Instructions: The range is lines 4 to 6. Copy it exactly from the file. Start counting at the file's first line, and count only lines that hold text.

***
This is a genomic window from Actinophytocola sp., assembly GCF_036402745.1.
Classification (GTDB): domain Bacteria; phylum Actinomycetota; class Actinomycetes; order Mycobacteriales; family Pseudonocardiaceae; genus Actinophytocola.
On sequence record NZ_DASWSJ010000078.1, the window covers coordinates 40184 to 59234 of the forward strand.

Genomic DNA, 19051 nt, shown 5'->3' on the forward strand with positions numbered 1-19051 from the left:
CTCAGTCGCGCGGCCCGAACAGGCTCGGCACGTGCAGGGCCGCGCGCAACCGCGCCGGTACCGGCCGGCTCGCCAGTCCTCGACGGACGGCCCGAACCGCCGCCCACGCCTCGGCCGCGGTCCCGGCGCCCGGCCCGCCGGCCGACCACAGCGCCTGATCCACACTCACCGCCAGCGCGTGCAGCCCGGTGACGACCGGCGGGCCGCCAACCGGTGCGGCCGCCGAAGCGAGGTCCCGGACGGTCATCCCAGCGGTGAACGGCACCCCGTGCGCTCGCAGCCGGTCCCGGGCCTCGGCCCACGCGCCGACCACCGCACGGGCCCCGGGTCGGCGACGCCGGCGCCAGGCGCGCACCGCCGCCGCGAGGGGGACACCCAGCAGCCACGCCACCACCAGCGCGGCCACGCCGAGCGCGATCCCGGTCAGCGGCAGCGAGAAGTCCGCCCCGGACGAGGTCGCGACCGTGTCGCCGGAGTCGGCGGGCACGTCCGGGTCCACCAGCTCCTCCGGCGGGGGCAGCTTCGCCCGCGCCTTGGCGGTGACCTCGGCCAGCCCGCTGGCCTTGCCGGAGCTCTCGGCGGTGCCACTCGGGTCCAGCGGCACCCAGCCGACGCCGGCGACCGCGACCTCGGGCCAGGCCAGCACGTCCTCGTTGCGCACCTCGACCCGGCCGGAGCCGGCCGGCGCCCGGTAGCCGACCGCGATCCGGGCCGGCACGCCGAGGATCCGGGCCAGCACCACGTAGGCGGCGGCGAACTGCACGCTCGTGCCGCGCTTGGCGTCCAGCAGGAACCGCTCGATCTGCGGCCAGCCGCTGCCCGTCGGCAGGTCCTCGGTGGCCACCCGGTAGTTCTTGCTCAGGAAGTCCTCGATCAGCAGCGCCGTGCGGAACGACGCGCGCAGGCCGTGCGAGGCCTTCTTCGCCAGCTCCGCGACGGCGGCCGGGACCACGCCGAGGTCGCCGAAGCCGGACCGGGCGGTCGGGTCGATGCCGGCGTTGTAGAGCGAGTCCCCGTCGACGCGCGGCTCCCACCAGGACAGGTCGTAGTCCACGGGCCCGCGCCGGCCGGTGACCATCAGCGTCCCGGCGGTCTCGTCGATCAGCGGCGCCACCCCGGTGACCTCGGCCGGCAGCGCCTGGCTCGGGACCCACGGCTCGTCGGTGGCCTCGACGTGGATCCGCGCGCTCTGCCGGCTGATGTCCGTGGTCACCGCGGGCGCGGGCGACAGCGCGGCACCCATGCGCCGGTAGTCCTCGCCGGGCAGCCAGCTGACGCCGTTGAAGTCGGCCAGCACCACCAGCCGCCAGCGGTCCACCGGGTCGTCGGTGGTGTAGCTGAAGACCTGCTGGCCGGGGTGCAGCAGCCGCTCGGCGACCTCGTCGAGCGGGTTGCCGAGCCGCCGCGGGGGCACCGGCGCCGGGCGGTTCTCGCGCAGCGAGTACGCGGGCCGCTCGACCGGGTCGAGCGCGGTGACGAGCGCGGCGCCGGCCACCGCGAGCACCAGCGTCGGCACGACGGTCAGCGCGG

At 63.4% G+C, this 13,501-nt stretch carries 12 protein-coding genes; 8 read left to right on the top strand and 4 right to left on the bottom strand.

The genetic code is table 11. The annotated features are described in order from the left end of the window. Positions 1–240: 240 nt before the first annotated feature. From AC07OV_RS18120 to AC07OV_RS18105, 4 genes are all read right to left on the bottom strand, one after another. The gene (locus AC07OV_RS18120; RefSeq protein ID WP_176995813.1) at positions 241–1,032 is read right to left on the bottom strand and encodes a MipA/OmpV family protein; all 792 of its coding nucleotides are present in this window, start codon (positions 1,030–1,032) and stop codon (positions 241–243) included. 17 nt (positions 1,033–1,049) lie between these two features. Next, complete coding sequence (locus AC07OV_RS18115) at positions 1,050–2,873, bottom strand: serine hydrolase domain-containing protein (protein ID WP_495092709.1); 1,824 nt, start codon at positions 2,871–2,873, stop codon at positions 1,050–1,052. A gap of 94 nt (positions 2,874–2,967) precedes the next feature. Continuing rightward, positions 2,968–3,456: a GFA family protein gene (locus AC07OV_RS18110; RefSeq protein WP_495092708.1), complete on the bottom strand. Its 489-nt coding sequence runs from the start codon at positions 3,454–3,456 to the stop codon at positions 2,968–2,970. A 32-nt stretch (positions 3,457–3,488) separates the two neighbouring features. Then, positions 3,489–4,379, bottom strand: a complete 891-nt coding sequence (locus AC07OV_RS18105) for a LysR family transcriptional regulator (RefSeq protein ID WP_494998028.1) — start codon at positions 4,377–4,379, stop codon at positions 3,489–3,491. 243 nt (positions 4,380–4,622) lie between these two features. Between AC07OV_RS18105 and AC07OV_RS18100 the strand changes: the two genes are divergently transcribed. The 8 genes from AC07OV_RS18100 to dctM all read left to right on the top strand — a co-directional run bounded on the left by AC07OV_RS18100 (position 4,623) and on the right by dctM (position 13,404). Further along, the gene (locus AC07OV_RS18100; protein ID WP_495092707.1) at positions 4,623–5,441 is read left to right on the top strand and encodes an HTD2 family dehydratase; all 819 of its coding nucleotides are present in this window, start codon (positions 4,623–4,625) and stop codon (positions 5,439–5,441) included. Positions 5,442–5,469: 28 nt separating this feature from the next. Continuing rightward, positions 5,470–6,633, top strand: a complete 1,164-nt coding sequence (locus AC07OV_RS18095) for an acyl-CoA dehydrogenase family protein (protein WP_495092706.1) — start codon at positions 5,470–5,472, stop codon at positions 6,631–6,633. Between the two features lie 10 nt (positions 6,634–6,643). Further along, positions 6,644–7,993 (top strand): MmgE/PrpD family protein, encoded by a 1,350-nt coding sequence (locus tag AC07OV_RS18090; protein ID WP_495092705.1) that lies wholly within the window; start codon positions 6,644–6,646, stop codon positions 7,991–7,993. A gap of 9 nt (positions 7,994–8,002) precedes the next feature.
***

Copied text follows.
Genomic DNA, 19051 nt, shown 5'->3' on the forward strand with positions numbered 1-19051 from the left:
CTCAGTCGCGCGGCCCGAACAGGCTCGGCACGTGCAGGGCCGCGCGCAACCGCGCCGGTACCGGCCGGCTCGCCAGTCCTCGACGGACGGCCCGAACCGCCGCCCACGCCTCGGCCGCGGTCCCGGCGCCCGGCCCGCCGGCCGACCACAGCGCCTGATCCACACTCACCGCCAGCGCGTGCAGCCCGGTGACGACCGGCGGGCCGCCAACCGGTGCGGCCGCCGAAGCGAGGTCCCGGACGGTCATCCCAGCGGTGAACGGCACCCCGTGCGCTCGCAGCCGGTCCCGGGCCTCGGCCCACGCGCCGACCACCGCACGGGCCCCGGGTCGGCGACGCCGGCGCCAGGCGCGCACCGCCGCCGCGAGGGGGACACCCAGCAGCCACGCCACCACCAGCGCGGCCACGCCGAGCGCGATCCCGGTCAGCGGCAGCGAGAAGTCCGCCCCGGACGAGGTCGCGACCGTGTCGCCGGAGTCGGCGGGCACGTCCGGGTCCACCAGCTCCTCCGGCGGGGGCAGCTTCGCCCGCGCCTTGGCGGTGACCTCGGCCAGCCCGCTGGCCTTGCCGGAGCTCTCGGCGGTGCCACTCGGGTCCAGCGGCACCCAGCCGACGCCGGCGACCGCGACCTCGGGCCAGGCCAGCACGTCCTCGTTGCGCACCTCGACCCGGCCGGAGCCGGCCGGCGCCCGGTAGCCGACCGCGATCCGGGCCGGCACGCCGAGGATCCGGGCCAGCACCACGTAGGCGGCGGCGAACTGCACGCTCGTGCCGCGCTTGGCGTCCAGCAGGAACCGCTCGATCTGCGGCCAGCCGCTGCCCGTCGGCAGGTCCTCGGTGGCCACCCGGTAGTTCTTGCTCAGGAAGTCCTCGATCAGCAGCGCCGTGCGGAACGACGCGCGCAGGCCGTGCGAGGCCTTCTTCGCCAGCTCCGCGACGGCGGCCGGGACCACGCCGAGGTCGCCGAAGCCGGACCGGGCGGTCGGGTCGATGCCGGCGTTGTAGAGCGAGTCCCCGTCGACGCGCGGCTCCCACCAGGACAGGTCGTAGTCCACGGGCCCGCGCCGGCCGGTGACCATCAGCGTCCCGGCGGTCTCGTCGATCAGCGGCGCCACCCCGGTGACCTCGGCCGGCAGCGCCTGGCTCGGGACCCACGGCTCGTCGGTGGCCTCGACGTGGATCCGCGCGCTCTGCCGGCTGATGTCCGTGGTCACCGCGGGCGCGGGCGACAGCGCGGCACCCATGCGCCGGTAGTCCTCGCCGGGCAGCCAGCTGACGCCGTTGAAGTCGGCCAGCACCACCAGCCGCCAGCGGTCCACCGGGTCGTCGGTGGTGTAGCTGAAGACCTGCTGGCCGGGGTGCAGCAGCCGCTCGGCGACCTCGTCGAGCGGGTTGCCGAGCCGCCGCGGGGGCACCGGCGCCGGGCGGTTCTCGCGCAGCGAGTACGCGGGCCGCTCGACCGGGTCGAGCGCGGTGACGAGCGCGGCGCCGGCCACCGCGAGCACCAGCGTCGGCACGACGGTCAGCGCGG

At 63.4% G+C, this 13,501-nt stretch carries 12 protein-coding genes; 8 read left to right on the top strand and 4 right to left on the bottom strand.